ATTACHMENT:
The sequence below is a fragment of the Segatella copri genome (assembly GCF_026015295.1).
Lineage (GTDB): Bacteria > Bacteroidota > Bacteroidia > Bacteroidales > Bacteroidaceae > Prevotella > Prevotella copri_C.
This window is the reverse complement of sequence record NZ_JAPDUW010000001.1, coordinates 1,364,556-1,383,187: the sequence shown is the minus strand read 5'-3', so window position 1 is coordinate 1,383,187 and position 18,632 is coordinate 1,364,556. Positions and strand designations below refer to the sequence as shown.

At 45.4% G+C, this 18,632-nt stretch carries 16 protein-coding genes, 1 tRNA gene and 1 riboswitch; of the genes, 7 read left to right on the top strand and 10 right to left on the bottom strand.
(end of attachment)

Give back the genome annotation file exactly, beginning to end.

The sequence below is a fragment of the Segatella copri genome (assembly GCF_026015295.1).
Lineage (GTDB): Bacteria > Bacteroidota > Bacteroidia > Bacteroidales > Bacteroidaceae > Prevotella > Prevotella copri_C.
This window is the reverse complement of sequence record NZ_JAPDUW010000001.1, coordinates 1,364,556-1,383,187: the sequence shown is the minus strand read 5'-3', so window position 1 is coordinate 1,383,187 and position 18,632 is coordinate 1,364,556. Positions and strand designations below refer to the sequence as shown.

At 45.4% G+C, this 18,632-nt stretch carries 16 protein-coding genes, 1 tRNA gene and 1 riboswitch; of the genes, 7 read left to right on the top strand and 10 right to left on the bottom strand.